I remember CD-ROM and rode with a few members over the years. This was actually before I ever owned a Duc myself. I was part of another group, SRNE (Sport Riders of New England) and we would cross paths frequently. The old Moto Market in Acton seemed to be an active hangout/meetup spot.
There is one guy I remember in particular. Chuck Something-or-other Italian last name. He was a lawyer from the Boston area. He had a very aggressive in your face attitude and rode that way, too.

We were on a ride and he had way too many questionable passes and the group confronted him about it. Well, he didn't like anyone questioning his riding style and the shouting match began. I wonder what ever happened to him. I know our group refused to ride with the guy after that.

I remember riding with you guys! One really fun day on Rt 2 towards the western part of the state. Must have been 30 or so bikes!

And yes, I also remember the incident you mention. Coming upon a near altercation in progress and feeling responsible to do what I could to cool things down.

In my original post I mentioned the "waiting for an ambulance" scenarios. After several of those a few of the founding members started taking "bets" as to who would go down next -- and "Chuck" as you call him was often mentioned. (And yes, if memory serves, that prediction was eventually fulfilled although by then I, too, was avoiding riding with him.

It was after the third ride in a row where we had to deal with waiting for an ambulance that we switched over to the 'ogle fest' approach. After that I personally chose my riding companions with great care and never had an "ambulance delay" again.

On one of the later full-group rides speed kept getting faster and faster, and when 100 MPH was reached I, who was then about 2/3rds back in the pack, let up on the throttle, pulled to the right, and let the group go ahead.

I found that two other riders had chosen to do the same and after that the three of us became a regular Post Ogle-fest ride group. Their names were Mark and Chris. (Another that regularly rode with our little band was named George.)

I'd love to hear from any and all of them. So many good memories of really great times together.

Thank you, Yorik, for sharing your own!

-Don
 

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That's neat. Cool memories.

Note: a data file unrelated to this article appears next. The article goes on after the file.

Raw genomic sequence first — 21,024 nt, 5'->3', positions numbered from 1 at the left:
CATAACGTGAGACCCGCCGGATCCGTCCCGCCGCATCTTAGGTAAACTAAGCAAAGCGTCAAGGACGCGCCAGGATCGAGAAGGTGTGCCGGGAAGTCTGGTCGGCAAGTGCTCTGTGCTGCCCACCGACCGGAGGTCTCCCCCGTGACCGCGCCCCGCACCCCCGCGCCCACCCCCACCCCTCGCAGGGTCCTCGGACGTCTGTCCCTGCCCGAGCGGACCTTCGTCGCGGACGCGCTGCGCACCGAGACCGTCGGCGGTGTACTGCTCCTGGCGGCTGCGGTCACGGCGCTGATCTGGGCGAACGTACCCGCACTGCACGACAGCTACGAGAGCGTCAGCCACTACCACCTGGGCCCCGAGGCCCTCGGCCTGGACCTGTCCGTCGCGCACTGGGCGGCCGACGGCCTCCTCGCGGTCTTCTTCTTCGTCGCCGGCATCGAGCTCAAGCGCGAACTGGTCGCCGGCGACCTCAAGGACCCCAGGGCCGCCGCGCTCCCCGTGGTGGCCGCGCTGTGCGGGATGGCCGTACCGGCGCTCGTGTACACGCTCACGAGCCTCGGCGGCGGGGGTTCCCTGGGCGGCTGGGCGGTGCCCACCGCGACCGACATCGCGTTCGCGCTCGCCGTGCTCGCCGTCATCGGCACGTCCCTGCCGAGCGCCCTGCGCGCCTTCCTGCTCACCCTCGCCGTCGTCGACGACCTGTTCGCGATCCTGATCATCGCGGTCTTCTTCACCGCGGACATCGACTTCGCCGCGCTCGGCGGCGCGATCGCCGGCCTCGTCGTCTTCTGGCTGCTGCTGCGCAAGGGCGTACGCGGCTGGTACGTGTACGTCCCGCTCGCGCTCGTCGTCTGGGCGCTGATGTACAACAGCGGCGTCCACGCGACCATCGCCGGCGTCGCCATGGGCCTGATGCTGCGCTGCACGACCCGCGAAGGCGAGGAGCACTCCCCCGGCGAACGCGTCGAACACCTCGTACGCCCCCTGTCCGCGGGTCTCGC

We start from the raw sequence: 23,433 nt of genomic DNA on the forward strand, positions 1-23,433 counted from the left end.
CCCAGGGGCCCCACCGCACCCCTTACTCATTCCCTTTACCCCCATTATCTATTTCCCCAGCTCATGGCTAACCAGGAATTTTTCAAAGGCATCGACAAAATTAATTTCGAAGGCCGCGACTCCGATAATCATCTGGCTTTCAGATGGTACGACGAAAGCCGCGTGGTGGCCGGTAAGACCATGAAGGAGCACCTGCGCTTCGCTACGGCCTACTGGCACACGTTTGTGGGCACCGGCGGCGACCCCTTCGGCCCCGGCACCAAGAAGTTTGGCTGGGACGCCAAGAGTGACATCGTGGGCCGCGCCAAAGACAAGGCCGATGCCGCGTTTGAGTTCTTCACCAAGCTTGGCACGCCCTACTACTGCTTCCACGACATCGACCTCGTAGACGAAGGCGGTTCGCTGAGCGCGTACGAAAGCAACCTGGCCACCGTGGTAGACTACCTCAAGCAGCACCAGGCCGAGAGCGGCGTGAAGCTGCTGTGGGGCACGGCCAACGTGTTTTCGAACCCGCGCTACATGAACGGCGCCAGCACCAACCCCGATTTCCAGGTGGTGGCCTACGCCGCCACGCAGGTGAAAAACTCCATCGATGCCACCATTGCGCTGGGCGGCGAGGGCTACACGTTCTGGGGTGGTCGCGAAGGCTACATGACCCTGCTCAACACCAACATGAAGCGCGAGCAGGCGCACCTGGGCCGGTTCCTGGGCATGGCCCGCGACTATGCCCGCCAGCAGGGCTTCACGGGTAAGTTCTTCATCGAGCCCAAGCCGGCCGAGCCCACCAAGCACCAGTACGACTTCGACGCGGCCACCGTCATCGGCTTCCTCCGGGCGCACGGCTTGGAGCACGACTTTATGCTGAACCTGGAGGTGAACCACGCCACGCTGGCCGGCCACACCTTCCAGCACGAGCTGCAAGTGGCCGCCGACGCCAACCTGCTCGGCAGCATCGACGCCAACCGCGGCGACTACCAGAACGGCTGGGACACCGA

I was a member of D.I.O.C. in the early '80s. (Ducati Int Owners Club) It was administered out of some Cuban mailman's house in Miami.

We had a meeting at a campground in Chattanooga in '82. Only 25 or 30 peeps showed up, but a few more rode in for the Saturday ride. The campground was actually south of Chattanooga in Flintstone Georgia. I rode a 750GT down from the Akron area and camped out at a local motel.

We rode across Georgia to Helen, then looped back through Cherokee and visited Deal's Gap. No store, no t-shirts, just a fun ride.

We only put one bike in the ditch that day, an FLH that came with some Florida guys. We stopped and pushed him out twice actually. His floorboards kept him from completing the hairpins.:laugh: Water was running out of his top case. Turns out he had 3 cases of beer iced down in there.

Made me want to move to north Georgia it did..
.
 
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That's neat. Cool memories.

I was a member of D.I.O.C. in the early '80s. (Ducati Int Owners Club) It was administered out of some Cuban mailman's house in Miami.


<snip>

No store, no t-shirts, just a fun ride.
DIOC had t-shirts, in later years anyway. I've probably still got mine somewhere.

Bevel Heaven has a complete(?) set of newsletters in DVD form IIRC.
 

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DIOC had t-shirts, in later years anyway. I've probably still got mine somewhere.

Oh yeah, I bought a few shirts from Joel at Daytona in '82. But in September '82 when we rolled through Deals Gap there was no store, it was closed.Just an old restaurant.